State and federal officials gathered Thursday near I-375 in Detroit to announce a $104.6 million grant to speed up removal of the one-mile highway and replace it with a street-level boulevard.
The funding will allow the state to move up its timeline for the work by two years, to 2025.
Plans to remove the highway that contributed to the destruction of a predominantly Black residential neighborhood and business district, have been in the works since 2013. It will be replaced with a street-level, 6-lane boulevard with wider sidewalks, bike lanes, and will incorporate some environmental assets, such as green stormwater infrastructure.
The highway was built in the 1960s, the latest in a string of “urban renewal” efforts which altogether destroyed Detroit’s thriving Black neighborhood, Black Bottom, and the commercial and entertainment district, Paradise Valley. In total, more than 100,000 residents were displaced and 300 businesses were forced to close or relocate, resulting in the likely loss of millions in intergenerational wealth.
“This is a reparative process,” U.S. Department of Transportation Secretary Pete Buttigieg told BridgeDetroit. “We have to recognize that some of the people, a generation of people that got displaced, not all of them are even here to see this good news. But when you look at both the opportunity for the neighborhood and the opportunities for business owners and workers, many of whom will come from communities of color, that directly today live with the results of those decisions from 1964, that has material reparative value,” he said, adding that “benefiting the community is just good infrastructure policy.”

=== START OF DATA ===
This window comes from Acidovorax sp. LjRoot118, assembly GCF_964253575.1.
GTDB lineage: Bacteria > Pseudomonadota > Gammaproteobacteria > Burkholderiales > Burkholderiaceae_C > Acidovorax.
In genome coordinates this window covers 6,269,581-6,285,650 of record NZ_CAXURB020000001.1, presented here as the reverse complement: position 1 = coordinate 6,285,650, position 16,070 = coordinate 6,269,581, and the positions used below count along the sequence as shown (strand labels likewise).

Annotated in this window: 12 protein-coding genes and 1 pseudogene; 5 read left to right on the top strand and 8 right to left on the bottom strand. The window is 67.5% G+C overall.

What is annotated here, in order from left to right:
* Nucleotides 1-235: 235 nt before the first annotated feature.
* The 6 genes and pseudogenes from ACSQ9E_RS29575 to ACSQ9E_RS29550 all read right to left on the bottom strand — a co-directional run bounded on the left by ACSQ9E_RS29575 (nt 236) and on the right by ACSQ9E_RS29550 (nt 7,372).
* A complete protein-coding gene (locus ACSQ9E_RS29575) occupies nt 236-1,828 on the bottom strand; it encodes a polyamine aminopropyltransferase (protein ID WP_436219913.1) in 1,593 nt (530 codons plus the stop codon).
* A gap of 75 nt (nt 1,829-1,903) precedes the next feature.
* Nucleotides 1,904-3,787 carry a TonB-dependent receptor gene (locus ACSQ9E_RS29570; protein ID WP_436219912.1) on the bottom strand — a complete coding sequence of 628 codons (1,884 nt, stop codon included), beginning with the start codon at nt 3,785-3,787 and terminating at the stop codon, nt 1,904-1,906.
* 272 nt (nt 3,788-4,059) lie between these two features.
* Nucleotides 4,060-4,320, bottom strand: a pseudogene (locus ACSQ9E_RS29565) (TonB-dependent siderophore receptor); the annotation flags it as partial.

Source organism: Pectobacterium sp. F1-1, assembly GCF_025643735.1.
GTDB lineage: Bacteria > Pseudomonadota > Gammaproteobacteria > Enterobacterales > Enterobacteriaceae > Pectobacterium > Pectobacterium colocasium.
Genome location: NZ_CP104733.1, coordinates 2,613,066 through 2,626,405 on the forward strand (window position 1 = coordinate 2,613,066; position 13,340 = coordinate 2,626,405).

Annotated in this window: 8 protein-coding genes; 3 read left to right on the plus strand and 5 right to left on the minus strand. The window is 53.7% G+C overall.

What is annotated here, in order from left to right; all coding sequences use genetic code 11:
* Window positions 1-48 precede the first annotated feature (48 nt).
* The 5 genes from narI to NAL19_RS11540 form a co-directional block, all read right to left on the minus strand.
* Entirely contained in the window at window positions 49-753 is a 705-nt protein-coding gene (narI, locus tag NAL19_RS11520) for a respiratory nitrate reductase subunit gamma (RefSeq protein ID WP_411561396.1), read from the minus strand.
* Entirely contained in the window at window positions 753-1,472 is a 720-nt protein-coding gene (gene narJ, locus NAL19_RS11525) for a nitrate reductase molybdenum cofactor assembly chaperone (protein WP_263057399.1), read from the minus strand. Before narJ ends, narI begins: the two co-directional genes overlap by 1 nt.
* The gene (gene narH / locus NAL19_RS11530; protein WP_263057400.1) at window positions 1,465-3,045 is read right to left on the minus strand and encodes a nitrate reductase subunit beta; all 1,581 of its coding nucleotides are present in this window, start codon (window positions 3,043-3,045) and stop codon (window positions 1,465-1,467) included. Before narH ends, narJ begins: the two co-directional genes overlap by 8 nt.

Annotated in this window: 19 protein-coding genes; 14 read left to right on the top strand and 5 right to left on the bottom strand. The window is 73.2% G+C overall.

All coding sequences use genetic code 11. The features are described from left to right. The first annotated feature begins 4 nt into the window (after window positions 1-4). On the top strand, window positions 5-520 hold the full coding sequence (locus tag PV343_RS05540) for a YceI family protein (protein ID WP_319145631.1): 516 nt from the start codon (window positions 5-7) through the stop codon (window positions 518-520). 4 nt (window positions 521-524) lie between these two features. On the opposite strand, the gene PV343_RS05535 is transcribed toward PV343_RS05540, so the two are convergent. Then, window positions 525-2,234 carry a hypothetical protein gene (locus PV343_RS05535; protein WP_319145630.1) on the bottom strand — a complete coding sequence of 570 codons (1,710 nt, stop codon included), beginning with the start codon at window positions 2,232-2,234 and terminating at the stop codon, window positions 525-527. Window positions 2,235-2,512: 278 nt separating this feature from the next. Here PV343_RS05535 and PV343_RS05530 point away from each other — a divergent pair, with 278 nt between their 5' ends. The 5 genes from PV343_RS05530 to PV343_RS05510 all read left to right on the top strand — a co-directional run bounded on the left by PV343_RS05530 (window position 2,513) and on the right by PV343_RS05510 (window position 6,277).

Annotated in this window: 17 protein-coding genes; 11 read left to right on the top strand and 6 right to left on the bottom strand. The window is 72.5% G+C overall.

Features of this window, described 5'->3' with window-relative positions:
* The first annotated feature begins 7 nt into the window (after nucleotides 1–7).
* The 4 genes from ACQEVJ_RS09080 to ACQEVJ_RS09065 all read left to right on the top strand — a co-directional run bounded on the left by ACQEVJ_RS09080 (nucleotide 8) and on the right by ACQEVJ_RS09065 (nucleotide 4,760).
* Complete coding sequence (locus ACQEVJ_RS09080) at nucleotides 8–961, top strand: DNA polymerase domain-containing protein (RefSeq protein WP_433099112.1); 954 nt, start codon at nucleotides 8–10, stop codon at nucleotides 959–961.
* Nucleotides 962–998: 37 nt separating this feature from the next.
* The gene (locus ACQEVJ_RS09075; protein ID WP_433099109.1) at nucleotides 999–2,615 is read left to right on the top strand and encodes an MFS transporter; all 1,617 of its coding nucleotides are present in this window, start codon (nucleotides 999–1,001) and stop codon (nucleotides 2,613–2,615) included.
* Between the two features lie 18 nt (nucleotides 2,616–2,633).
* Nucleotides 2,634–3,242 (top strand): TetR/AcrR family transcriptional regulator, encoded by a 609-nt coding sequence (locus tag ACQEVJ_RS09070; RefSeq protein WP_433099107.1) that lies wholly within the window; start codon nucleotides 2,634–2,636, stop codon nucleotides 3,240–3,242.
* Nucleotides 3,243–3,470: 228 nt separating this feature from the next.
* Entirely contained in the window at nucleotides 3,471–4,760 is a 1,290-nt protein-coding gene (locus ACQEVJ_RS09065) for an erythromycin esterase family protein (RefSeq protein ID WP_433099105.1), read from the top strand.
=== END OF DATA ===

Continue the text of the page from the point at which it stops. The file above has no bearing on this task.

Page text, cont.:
Gov. Gretchen Whitmer, Lt. Governor Garlin Gilchrist II, Mayor Mike Duggan and Michigan Department of Transportation Director Paul Ajegba joined Buttigieg on a I-375 service drive on E. Lafayette to make the announcement Thursday morning.
“I’ve been advocating for six years to fill in this ditch and knit the city back together,” Duggan said.
The $104.6 million grant is from the federal Infrastructure for Rebuilding America grant program, which will grant out $8 billion over the next five years. In this round, $1.5 billion was awarded for 26 projects across the country, according to a U.S. Department of Transportation press release.
“I can’t speak to what all the sizes of the other grants are, but this is probably one of the bigger ones,” Whitmer said during the press conference. “It gives us the chance to do something that we’ve all wanted to do, had on our list of things that are symbolic of understanding a painful history and building a future that is equitable.”
The total cost to remove I-375 is approximately $300 million, Ajegba said Thursday. The boulevard will begin south of the I-75 interchange and continue to Atwater Street. The final design of the new boulevard is still being determined. Some have been critical of the 6-lane boulevard design, saying that it replicates the impact of a highway, both in terms of safety and accessibility for walkers and bikers, and in terms of separating the neighborhoods on both sides.
But Ajegba told BridgeDetroit, “it’s not quite the same” because the freeway is traveled at speeds up to 70-80 miles an hour, whereas the boulevard will be designed for 35 miles per hour.
“This is going to spur a lot of development in the corridor,” Ajegba added, including affordable housing outlined in state planning documents.
The state is forming a community advisory committee to give input on the physical design of the boulevard and how the boulevard will benefit the community, including the original community affected by the highway’s construction. Approximately 31 acres is expected to be vacated once the highway is filled in. MDOT has said it will use revenue from the acreage to fund community priorities.
The state and city are narrowing down a list of committee members now, Jonathan Loree, senior project manager for MDOT told BridgeDetroit. The first meeting is expected in October.
“This project got community involvement from the beginning.” Ajegba said. “To even get to the approval of the environmental document, we met with the community so many times because we want them to be part of the process, to be accepting of the final product. So we are going to continue to engage them.”